Is pacifism ethical?

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Is pacifism ethical?

Postby SabreKGB » Sat Apr 12, 2008 9:23 am UTC

My answer would be an emphatic "no" to this, but i'm curious as to the outlook of others here. I've seen quite a bit of idealistic anti-violence opinions associated with some very intelligent people, many even going so far as to extol pacifism. I see any philosophy that rules out just violence as being deeply ethically flawed, personally.

Simply: Some things are worth fighting for. And, contrary to Mahatma, worth killing for. Right?

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Re: Is pacifism ethical?

Postby schmiggen » Sat Apr 12, 2008 9:44 am UTC

You'd better be sure you're right first.

It's hard to be sure you're right.

Can't see that I'd say no to pacifism quite so emphatically -- at least not to the extent that I'd call others unethical for idealizing it. On the other hand, I would call them unethical if they claimed to want a particular outcome from a situation and failed to act on it (barring cases where it was too dangerous or costly or something).
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Re: Is pacifism ethical?

Postby Numzane » Sat Apr 12, 2008 1:43 pm UTC

What's unethical about not wanting to hurt people?
SabreKGB wrote:I see any philosophy that rules out just violence as being deeply ethically flawed, personally.

I believe that the ruling out of violence is due to the belief that all problems that can be solved violently can be solved by better, non-violent means. I also believe that it's based on the idea that violence leads to more violence, which is not an unreasonable idea.
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Re: Is pacifism ethical?

Postby Fenix » Sat Apr 12, 2008 1:58 pm UTC

SabreKGB wrote:My answer would be an emphatic "no" to this, but i'm curious as to the outlook of others here. I've seen quite a bit of idealistic anti-violence opinions associated with some very intelligent people, many even going so far as to extol pacifism. I see any philosophy that rules out just violence as being deeply ethically flawed, personally.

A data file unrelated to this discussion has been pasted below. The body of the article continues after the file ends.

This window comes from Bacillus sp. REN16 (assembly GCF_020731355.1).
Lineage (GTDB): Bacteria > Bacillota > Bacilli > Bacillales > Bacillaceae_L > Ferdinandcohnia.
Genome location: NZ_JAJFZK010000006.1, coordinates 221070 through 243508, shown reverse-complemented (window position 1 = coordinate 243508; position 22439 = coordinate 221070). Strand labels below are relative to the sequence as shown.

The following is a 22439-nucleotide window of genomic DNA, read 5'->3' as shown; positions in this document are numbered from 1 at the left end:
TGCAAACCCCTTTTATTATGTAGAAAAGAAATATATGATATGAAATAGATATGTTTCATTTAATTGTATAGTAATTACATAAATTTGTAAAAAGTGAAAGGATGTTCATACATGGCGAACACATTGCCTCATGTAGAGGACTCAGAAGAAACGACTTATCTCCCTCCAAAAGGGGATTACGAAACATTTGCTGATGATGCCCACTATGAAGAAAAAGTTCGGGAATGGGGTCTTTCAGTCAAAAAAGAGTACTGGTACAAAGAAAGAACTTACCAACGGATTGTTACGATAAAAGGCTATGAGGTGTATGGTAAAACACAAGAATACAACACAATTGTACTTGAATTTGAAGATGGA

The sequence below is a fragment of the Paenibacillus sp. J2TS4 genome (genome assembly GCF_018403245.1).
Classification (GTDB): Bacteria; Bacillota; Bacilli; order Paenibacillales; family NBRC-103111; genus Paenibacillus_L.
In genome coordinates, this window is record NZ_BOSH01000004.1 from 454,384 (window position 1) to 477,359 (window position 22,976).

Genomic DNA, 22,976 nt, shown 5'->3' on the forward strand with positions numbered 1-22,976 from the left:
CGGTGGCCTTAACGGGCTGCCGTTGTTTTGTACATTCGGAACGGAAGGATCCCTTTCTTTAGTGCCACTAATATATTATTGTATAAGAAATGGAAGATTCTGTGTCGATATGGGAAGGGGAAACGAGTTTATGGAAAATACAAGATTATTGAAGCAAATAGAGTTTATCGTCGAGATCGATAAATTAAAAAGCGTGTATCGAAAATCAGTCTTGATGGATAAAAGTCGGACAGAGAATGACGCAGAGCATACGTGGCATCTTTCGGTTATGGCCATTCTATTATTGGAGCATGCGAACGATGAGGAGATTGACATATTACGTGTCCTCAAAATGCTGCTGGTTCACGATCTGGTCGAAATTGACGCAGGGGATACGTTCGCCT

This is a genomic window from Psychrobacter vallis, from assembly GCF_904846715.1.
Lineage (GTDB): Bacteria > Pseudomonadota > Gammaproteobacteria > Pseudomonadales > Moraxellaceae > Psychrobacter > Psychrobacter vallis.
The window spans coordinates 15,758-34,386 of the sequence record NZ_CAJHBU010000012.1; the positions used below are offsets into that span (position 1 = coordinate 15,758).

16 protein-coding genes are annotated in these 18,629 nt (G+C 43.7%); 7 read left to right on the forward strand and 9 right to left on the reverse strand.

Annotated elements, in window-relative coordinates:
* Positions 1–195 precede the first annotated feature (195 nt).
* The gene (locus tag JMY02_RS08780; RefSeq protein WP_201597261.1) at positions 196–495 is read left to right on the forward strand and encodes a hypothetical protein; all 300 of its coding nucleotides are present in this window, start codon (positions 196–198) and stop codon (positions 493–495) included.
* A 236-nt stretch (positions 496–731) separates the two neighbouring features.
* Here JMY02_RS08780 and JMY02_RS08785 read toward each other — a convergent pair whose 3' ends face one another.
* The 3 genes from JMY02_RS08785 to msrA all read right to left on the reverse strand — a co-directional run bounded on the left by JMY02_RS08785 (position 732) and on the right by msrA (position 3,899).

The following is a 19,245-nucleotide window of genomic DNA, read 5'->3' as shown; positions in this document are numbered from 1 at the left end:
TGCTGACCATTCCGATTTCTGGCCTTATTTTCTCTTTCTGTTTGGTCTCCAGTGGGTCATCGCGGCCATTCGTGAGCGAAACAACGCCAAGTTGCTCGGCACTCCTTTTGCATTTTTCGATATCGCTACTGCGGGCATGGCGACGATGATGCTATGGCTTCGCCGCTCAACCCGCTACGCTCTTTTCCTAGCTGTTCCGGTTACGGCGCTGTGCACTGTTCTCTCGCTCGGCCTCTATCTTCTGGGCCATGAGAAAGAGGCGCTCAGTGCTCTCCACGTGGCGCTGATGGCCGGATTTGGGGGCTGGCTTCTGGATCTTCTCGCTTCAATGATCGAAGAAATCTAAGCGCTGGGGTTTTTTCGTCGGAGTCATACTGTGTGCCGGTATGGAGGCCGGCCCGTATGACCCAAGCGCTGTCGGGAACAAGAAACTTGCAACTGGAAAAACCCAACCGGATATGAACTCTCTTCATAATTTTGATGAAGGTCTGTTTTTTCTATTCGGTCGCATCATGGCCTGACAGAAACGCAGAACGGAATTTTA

Simply: Some things are worth fighting for. And, contrary to Mahatma, worth killing for. Right?


In order to have effective discourse on this, you need to qualify your terms. Particularly the term 'just'.

When it comes right down to it, violence and the use of force are tacit admissions that one believes one is entitled and/or justified and/or superior to another and, therefore, it is alright to disregard all things of another -- usually, those same things that are inevitably claimed or set forth as sacrosanct for self. This, the most abject hypocrisy, is often touted as 'just', but usually by those who have no real grasp of the underlying criteria by which 'just' is vetted.

For my part, it seems those who extol violence and justify it using any argument that posits one human being is somehow entitled to something another possesses simply by "virtue" of their desiring of it are a little more than unethical themselves. This tendency in those who support violence (and often decry pacifism) is generally quite idealistic, I find.

Or, more succinctly, violence and force are for those who lack the intelligence and ability to manage the patience and ethics required to deal peacefully with others.
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Re: Is pacifism ethical?

Postby Numzane » Sat Apr 12, 2008 2:50 pm UTC

It occurs to me that OP might be mistaken in his idea of what pacifism is, so here is a definition:
Dictionary.com wrote:1. opposition to war or violence of any kind.
2. refusal to engage in military activity because of one's principles or beliefs.
3. the principle or policy that all differences among nations should be adjusted without recourse to war.

Feel free to give another definition if you object to this one.

Fenix wrote:When it comes right down to it, violence and the use of force are tacit admissions that one believes one is entitled and/or justified and/or superior to another and, therefore, it is alright to disregard all things of another -- usually, those same things that are inevitably claimed or set forth as sacrosanct for self. This, the most abject hypocrisy, is often touted as 'just', but usually by those who have no real grasp of the underlying criteria by which 'just' is vetted.

I agree with this, with the exception that those things which are claimed to be sacrosanct are not, in a sense, inalienable in that society grants rights, but also requires that one behave in a certain manner to continue enjoying those rights. Some of your rights are forfeit if you do not uphold certain responsibilities, e.g. the right to freedom of movement is forfeit when breaking the law in a severe enough case to warrant being detained.